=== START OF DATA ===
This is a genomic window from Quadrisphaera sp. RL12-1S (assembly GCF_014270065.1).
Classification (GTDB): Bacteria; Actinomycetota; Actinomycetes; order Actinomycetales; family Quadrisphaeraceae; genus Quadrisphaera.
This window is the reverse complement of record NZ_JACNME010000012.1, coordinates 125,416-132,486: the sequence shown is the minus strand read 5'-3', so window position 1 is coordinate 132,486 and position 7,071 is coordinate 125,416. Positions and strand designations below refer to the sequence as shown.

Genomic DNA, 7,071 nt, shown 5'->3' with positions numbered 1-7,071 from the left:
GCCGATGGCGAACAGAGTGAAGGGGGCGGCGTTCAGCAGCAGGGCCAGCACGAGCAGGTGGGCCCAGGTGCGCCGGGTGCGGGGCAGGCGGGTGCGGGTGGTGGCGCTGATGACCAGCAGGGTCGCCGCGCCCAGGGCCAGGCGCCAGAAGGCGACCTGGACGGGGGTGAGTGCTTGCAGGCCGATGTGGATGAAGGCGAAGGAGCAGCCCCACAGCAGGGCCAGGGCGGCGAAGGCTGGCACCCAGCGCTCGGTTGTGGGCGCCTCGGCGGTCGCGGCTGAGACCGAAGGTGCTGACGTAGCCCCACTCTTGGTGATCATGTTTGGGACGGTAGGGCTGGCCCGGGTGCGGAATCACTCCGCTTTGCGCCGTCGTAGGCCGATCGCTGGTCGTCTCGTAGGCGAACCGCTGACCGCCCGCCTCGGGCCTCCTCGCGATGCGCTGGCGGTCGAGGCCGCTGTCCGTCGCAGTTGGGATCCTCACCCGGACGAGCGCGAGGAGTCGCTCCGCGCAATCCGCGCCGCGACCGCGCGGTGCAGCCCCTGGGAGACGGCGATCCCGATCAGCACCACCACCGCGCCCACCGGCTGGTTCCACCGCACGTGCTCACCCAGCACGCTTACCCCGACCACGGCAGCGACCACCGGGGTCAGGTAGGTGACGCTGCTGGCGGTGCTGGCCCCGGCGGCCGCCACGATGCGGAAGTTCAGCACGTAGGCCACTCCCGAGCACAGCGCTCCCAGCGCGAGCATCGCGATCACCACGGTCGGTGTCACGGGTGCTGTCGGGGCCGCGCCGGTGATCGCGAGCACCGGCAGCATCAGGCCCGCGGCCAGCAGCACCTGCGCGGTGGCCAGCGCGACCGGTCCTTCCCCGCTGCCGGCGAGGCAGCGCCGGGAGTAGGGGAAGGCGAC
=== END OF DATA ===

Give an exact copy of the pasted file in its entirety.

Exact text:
This is a genomic window from Quadrisphaera sp. RL12-1S (assembly GCF_014270065.1).
Classification (GTDB): Bacteria; Actinomycetota; Actinomycetes; order Actinomycetales; family Quadrisphaeraceae; genus Quadrisphaera.
This window is the reverse complement of record NZ_JACNME010000012.1, coordinates 125,416-132,486: the sequence shown is the minus strand read 5'-3', so window position 1 is coordinate 132,486 and position 7,071 is coordinate 125,416. Positions and strand designations below refer to the sequence as shown.

Genomic DNA, 7,071 nt, shown 5'->3' with positions numbered 1-7,071 from the left:
GCCGATGGCGAACAGAGTGAAGGGGGCGGCGTTCAGCAGCAGGGCCAGCACGAGCAGGTGGGCCCAGGTGCGCCGGGTGCGGGGCAGGCGGGTGCGGGTGGTGGCGCTGATGACCAGCAGGGTCGCCGCGCCCAGGGCCAGGCGCCAGAAGGCGACCTGGACGGGGGTGAGTGCTTGCAGGCCGATGTGGATGAAGGCGAAGGAGCAGCCCCACAGCAGGGCCAGGGCGGCGAAGGCTGGCACCCAGCGCTCGGTTGTGGGCGCCTCGGCGGTCGCGGCTGAGACCGAAGGTGCTGACGTAGCCCCACTCTTGGTGATCATGTTTGGGACGGTAGGGCTGGCCCGGGTGCGGAATCACTCCGCTTTGCGCCGTCGTAGGCCGATCGCTGGTCGTCTCGTAGGCGAACCGCTGACCGCCCGCCTCGGGCCTCCTCGCGATGCGCTGGCGGTCGAGGCCGCTGTCCGTCGCAGTTGGGATCCTCACCCGGACGAGCGCGAGGAGTCGCTCCGCGCAATCCGCGCCGCGACCGCGCGGTGCAGCCCCTGGGAGACGGCGATCCCGATCAGCACCACCACCGCGCCCACCGGCTGGTTCCACCGCACGTGCTCACCCAGCACGCTTACCCCGACCACGGCAGCGACCACCGGGGTCAGGTAGGTGACGCTGCTGGCGGTGCTGGCCCCGGCGGCCGCCACGATGCGGAAGTTCAGCACGTAGGCCACTCCCGAGCACAGCGCTCCCAGCGCGAGCATCGCGATCACCACGGTCGGTGTCACGGGTGCTGTCGGGGCCGCGCCGGTGATCGCGAGCACCGGCAGCATCAGGCCCGCGGCCAGCAGCACCTGCGCGGTGGCCAGCGCGACCGGTCCTTCCCCGCTGCCGGCGAGGCAGCGCCGGGAGTAGGGGAAGGCGAC